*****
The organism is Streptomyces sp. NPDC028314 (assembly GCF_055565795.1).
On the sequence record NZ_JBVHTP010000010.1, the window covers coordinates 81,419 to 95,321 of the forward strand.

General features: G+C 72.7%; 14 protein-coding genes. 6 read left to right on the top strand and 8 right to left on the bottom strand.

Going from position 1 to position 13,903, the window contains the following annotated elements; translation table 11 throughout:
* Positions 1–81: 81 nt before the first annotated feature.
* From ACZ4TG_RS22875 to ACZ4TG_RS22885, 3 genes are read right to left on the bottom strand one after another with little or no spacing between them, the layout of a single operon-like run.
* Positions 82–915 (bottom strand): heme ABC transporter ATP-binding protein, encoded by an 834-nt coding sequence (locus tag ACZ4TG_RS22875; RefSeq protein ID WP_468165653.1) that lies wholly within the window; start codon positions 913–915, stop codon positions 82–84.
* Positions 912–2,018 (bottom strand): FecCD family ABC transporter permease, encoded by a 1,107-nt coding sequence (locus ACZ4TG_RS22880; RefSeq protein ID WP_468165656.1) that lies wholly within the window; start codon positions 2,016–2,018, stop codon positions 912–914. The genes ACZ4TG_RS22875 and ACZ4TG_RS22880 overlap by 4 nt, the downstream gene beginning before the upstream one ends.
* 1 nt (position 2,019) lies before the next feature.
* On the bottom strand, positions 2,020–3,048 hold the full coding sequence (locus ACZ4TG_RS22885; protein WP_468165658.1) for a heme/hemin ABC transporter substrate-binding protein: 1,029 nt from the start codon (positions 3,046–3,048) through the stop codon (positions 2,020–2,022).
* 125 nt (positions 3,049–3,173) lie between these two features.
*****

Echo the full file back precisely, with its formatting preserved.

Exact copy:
The organism is Streptomyces sp. NPDC028314 (assembly GCF_055565795.1).
On the sequence record NZ_JBVHTP010000010.1, the window covers coordinates 81,419 to 95,321 of the forward strand.

General features: G+C 72.7%; 14 protein-coding genes. 6 read left to right on the top strand and 8 right to left on the bottom strand.

Going from position 1 to position 13,903, the window contains the following annotated elements; translation table 11 throughout:
* Positions 1–81: 81 nt before the first annotated feature.
* From ACZ4TG_RS22875 to ACZ4TG_RS22885, 3 genes are read right to left on the bottom strand one after another with little or no spacing between them, the layout of a single operon-like run.
* Positions 82–915 (bottom strand): heme ABC transporter ATP-binding protein, encoded by an 834-nt coding sequence (locus tag ACZ4TG_RS22875; RefSeq protein ID WP_468165653.1) that lies wholly within the window; start codon positions 913–915, stop codon positions 82–84.
* Positions 912–2,018 (bottom strand): FecCD family ABC transporter permease, encoded by a 1,107-nt coding sequence (locus ACZ4TG_RS22880; RefSeq protein ID WP_468165656.1) that lies wholly within the window; start codon positions 2,016–2,018, stop codon positions 912–914. The genes ACZ4TG_RS22875 and ACZ4TG_RS22880 overlap by 4 nt, the downstream gene beginning before the upstream one ends.
* 1 nt (position 2,019) lies before the next feature.
* On the bottom strand, positions 2,020–3,048 hold the full coding sequence (locus ACZ4TG_RS22885; protein WP_468165658.1) for a heme/hemin ABC transporter substrate-binding protein: 1,029 nt from the start codon (positions 3,046–3,048) through the stop codon (positions 2,020–2,022).
* 125 nt (positions 3,049–3,173) lie between these two features.